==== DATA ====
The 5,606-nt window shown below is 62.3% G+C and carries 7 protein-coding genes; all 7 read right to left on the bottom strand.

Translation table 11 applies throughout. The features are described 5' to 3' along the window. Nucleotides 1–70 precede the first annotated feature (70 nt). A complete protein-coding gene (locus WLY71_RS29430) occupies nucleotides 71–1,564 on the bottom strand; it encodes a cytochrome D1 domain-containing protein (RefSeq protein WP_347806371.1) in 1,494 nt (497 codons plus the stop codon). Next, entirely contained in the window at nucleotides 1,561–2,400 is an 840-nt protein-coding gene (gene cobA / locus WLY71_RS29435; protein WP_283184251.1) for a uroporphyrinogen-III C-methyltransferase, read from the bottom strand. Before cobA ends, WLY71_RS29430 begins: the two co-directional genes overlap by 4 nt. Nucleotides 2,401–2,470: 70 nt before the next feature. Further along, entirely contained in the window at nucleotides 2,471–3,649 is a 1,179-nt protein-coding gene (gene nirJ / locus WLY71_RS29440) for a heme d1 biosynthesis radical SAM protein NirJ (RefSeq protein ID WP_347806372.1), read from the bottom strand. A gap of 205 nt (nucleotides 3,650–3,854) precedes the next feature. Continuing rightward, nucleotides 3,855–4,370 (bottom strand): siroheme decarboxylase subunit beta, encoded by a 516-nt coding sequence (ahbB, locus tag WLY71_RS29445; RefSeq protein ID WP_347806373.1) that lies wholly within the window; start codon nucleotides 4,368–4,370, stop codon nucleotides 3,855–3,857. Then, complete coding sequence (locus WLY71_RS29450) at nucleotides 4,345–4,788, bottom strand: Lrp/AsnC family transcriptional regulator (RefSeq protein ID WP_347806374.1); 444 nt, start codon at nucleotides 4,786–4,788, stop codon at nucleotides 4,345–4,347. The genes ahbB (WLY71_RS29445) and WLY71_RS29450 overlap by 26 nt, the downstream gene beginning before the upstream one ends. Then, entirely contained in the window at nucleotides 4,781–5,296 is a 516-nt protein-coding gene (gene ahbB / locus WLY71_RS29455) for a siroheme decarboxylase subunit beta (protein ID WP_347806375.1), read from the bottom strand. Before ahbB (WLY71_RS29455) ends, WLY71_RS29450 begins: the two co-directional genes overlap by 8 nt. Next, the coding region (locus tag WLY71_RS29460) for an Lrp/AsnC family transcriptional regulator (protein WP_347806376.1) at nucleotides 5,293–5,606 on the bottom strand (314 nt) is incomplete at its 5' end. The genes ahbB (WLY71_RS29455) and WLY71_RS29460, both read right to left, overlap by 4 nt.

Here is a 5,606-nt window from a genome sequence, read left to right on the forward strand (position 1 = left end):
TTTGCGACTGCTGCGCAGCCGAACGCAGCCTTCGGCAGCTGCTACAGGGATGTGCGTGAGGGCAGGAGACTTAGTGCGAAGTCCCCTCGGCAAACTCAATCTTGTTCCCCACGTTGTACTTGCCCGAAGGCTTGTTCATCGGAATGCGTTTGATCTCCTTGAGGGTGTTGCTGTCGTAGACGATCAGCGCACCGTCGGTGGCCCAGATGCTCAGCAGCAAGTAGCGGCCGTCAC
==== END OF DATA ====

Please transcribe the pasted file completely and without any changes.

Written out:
The 5,606-nt window shown below is 62.3% G+C and carries 7 protein-coding genes; all 7 read right to left on the bottom strand.

Translation table 11 applies throughout. The features are described 5' to 3' along the window. Nucleotides 1–70 precede the first annotated feature (70 nt). A complete protein-coding gene (locus WLY71_RS29430) occupies nucleotides 71–1,564 on the bottom strand; it encodes a cytochrome D1 domain-containing protein (RefSeq protein WP_347806371.1) in 1,494 nt (497 codons plus the stop codon). Next, entirely contained in the window at nucleotides 1,561–2,400 is an 840-nt protein-coding gene (gene cobA / locus WLY71_RS29435; protein WP_283184251.1) for a uroporphyrinogen-III C-methyltransferase, read from the bottom strand. Before cobA ends, WLY71_RS29430 begins: the two co-directional genes overlap by 4 nt. Nucleotides 2,401–2,470: 70 nt before the next feature. Further along, entirely contained in the window at nucleotides 2,471–3,649 is a 1,179-nt protein-coding gene (gene nirJ / locus WLY71_RS29440) for a heme d1 biosynthesis radical SAM protein NirJ (RefSeq protein ID WP_347806372.1), read from the bottom strand. A gap of 205 nt (nucleotides 3,650–3,854) precedes the next feature. Continuing rightward, nucleotides 3,855–4,370 (bottom strand): siroheme decarboxylase subunit beta, encoded by a 516-nt coding sequence (ahbB, locus tag WLY71_RS29445; RefSeq protein ID WP_347806373.1) that lies wholly within the window; start codon nucleotides 4,368–4,370, stop codon nucleotides 3,855–3,857. Then, complete coding sequence (locus WLY71_RS29450) at nucleotides 4,345–4,788, bottom strand: Lrp/AsnC family transcriptional regulator (RefSeq protein ID WP_347806374.1); 444 nt, start codon at nucleotides 4,786–4,788, stop codon at nucleotides 4,345–4,347. The genes ahbB (WLY71_RS29445) and WLY71_RS29450 overlap by 26 nt, the downstream gene beginning before the upstream one ends. Then, entirely contained in the window at nucleotides 4,781–5,296 is a 516-nt protein-coding gene (gene ahbB / locus WLY71_RS29455) for a siroheme decarboxylase subunit beta (protein ID WP_347806375.1), read from the bottom strand. Before ahbB (WLY71_RS29455) ends, WLY71_RS29450 begins: the two co-directional genes overlap by 8 nt. Next, the coding region (locus tag WLY71_RS29460) for an Lrp/AsnC family transcriptional regulator (protein WP_347806376.1) at nucleotides 5,293–5,606 on the bottom strand (314 nt) is incomplete at its 5' end. The genes ahbB (WLY71_RS29455) and WLY71_RS29460, both read right to left, overlap by 4 nt.

Here is a 5,606-nt window from a genome sequence, read left to right on the forward strand (position 1 = left end):
TTTGCGACTGCTGCGCAGCCGAACGCAGCCTTCGGCAGCTGCTACAGGGATGTGCGTGAGGGCAGGAGACTTAGTGCGAAGTCCCCTCGGCAAACTCAATCTTGTTCCCCACGTTGTACTTGCCCGAAGGCTTGTTCATCGGAATGCGTTTGATCTCCTTGAGGGTGTTGCTGTCGTAGACGATCAGCGCACCGTCGGTGGCCCAGATGCTCAGCAGCAAGTAGCGGCCGTCAC